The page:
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How to Archive Photos

If you are looking for a way to archive your photos, then you should consider Flickr.com. It offers access to your photos from any PC connected to the internet and puts you in control of granting viewing access to other users.

Digital cameras have unleashed a new age of photography, with millions if not billions of pictures being taken daily on a range of devices. Many of them will not survive for very long, being of very poor quality and limited value, but even those that are considered worthy of retaining run the risk of being lost. Many photos are stored on a single hard disk drive and if it were to fail or be lost in some way, as some do, they could be gone forever. Even if they are stored on multiple disk drives in the same building they are still at risk of loss through fire or theft.

Many of us probably know people who have lost precious digital pictures in some way; perhaps even just the accidental deletion of files. But there is a simple way to eliminate this risk, which involves archiving the pictures onto a photo sharing website such as Flickr. Most of my pictures, over 10,000, are secured in this way, including all of my 35mm slide collection and old family photographs.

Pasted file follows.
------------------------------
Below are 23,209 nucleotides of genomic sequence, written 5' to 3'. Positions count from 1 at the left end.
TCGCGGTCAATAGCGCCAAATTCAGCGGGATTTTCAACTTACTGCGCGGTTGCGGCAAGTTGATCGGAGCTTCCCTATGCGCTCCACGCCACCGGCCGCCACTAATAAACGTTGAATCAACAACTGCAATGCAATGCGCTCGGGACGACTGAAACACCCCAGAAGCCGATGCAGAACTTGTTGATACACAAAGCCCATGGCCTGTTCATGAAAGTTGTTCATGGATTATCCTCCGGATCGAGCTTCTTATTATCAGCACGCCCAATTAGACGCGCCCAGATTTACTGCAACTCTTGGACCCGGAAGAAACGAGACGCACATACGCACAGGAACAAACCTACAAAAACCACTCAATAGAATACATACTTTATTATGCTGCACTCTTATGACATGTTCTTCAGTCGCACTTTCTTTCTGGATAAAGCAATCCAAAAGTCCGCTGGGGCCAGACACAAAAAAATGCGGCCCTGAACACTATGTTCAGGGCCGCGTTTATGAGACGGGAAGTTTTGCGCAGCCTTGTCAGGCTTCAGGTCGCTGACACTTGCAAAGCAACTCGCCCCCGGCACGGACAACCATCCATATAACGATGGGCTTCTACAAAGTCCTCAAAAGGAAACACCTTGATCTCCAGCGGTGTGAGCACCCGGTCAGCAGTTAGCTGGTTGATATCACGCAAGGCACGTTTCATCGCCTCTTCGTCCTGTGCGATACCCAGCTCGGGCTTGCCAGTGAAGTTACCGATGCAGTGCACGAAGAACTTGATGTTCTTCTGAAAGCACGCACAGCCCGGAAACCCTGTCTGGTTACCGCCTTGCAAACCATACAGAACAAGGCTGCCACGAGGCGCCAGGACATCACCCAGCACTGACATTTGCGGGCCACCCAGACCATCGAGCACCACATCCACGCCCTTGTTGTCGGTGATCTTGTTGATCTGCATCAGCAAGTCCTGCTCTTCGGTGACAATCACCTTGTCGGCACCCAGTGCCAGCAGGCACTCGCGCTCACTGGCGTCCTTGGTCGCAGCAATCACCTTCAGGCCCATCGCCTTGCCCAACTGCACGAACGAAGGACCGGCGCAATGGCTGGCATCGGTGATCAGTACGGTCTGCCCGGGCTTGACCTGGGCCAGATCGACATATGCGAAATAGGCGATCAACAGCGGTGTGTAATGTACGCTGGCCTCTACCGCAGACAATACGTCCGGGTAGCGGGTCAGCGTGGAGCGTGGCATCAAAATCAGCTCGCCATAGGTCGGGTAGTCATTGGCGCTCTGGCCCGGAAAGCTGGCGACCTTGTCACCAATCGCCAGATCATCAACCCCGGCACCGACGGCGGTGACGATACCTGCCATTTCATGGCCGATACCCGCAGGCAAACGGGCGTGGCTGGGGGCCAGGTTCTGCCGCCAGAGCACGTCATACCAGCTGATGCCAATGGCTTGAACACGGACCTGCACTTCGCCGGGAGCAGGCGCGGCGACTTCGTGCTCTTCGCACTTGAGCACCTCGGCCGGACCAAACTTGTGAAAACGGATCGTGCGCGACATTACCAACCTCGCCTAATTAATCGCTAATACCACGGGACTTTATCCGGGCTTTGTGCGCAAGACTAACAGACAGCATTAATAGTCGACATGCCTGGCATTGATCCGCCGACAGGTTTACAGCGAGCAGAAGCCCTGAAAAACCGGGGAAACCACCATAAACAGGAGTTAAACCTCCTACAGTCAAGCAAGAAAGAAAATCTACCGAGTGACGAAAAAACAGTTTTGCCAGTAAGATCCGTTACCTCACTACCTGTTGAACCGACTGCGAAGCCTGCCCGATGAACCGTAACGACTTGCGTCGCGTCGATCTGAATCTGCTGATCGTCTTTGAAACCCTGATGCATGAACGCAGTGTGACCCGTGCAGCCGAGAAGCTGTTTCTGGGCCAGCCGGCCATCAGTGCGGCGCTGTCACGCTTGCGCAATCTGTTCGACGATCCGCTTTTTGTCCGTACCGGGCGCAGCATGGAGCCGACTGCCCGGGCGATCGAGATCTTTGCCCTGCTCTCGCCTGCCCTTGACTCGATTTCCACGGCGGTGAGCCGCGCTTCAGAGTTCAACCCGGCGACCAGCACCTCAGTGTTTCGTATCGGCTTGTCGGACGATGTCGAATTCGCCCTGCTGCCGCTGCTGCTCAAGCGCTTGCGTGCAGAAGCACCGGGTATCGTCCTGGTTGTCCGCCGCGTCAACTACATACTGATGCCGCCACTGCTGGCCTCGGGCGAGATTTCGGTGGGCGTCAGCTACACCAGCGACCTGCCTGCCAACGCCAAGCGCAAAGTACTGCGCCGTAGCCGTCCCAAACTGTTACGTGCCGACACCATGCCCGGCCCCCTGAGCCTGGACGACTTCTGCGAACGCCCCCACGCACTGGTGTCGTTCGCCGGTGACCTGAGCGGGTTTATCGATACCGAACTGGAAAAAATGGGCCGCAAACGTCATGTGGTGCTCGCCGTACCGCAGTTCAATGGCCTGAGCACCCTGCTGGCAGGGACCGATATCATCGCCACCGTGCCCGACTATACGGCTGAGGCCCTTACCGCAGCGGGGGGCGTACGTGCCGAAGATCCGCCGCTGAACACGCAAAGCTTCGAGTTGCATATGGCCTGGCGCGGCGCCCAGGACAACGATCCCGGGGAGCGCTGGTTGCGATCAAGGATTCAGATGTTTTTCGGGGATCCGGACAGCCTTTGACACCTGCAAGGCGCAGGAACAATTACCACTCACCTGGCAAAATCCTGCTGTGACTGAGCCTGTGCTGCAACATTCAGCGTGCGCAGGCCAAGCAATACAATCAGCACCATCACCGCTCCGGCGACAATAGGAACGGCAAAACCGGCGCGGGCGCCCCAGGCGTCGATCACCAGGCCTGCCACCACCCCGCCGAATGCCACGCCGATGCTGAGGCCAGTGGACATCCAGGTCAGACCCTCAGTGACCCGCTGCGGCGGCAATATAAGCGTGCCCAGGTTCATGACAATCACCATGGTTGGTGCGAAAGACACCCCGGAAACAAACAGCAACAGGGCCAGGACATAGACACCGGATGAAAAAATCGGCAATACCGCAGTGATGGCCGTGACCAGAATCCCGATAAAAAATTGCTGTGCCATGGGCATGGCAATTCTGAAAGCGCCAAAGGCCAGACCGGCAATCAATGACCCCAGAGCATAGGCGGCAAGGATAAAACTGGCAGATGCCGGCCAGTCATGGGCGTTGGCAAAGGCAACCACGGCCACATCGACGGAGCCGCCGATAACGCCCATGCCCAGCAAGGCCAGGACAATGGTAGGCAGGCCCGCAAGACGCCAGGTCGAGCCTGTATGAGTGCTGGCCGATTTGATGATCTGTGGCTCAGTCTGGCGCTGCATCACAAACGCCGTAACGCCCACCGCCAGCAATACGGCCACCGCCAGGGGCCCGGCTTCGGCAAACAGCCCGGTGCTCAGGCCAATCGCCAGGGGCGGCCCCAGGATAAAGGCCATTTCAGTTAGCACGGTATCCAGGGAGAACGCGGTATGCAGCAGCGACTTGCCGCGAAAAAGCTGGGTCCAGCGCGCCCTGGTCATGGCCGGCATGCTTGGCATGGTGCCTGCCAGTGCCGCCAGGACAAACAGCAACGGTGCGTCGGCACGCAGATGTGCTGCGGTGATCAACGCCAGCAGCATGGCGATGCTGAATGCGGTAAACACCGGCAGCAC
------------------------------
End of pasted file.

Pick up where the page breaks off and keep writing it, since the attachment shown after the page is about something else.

One reason why people might avoid using this form of online archive is cost. Flickr allows you to store as many photos as you like for free, but only the 200 most recently uploaded are accessible, so to make best use of the site you’ll need a pro account. However, at $25 per year it’s not expensive and is cheaper than other, more general, on-line backup solutions. With a pro account there are no limits to the number of photos or short video clips that you can store.

Another concern might be over access to your pictures. Flickr offers four levels of protection, from completely open to completely secure, meaning that only you, the account owner, can see the pictures. If you want to store your pictures securely but make sure that no one else looks at them, that’s not a problem. On the other hand, if you are going to put your photos online, why not share at least some of them with the wider community?

When you’ve uploaded thousands of photos it’s important to have a way to find the right one when you need it. Flickr offers a comprehensive tagging system, allowing you to attach unlimited words or phrases to each picture, and you can do it individually or as a batch. You might want to tag photos as ‘vacation 2008’ or ‘sues graduation’. You can also add a description, and organize photos into sets and collections. It takes a little time, but it’s a good investment because your pictures will then be easy to find.

If you are reading this and thinking about your own photos, which are perhaps stored on only one hard disk drive, I recommend you take a look at Flickr to see whether it might be a cost effective way to archive your own precious memories for the future.

About User Lin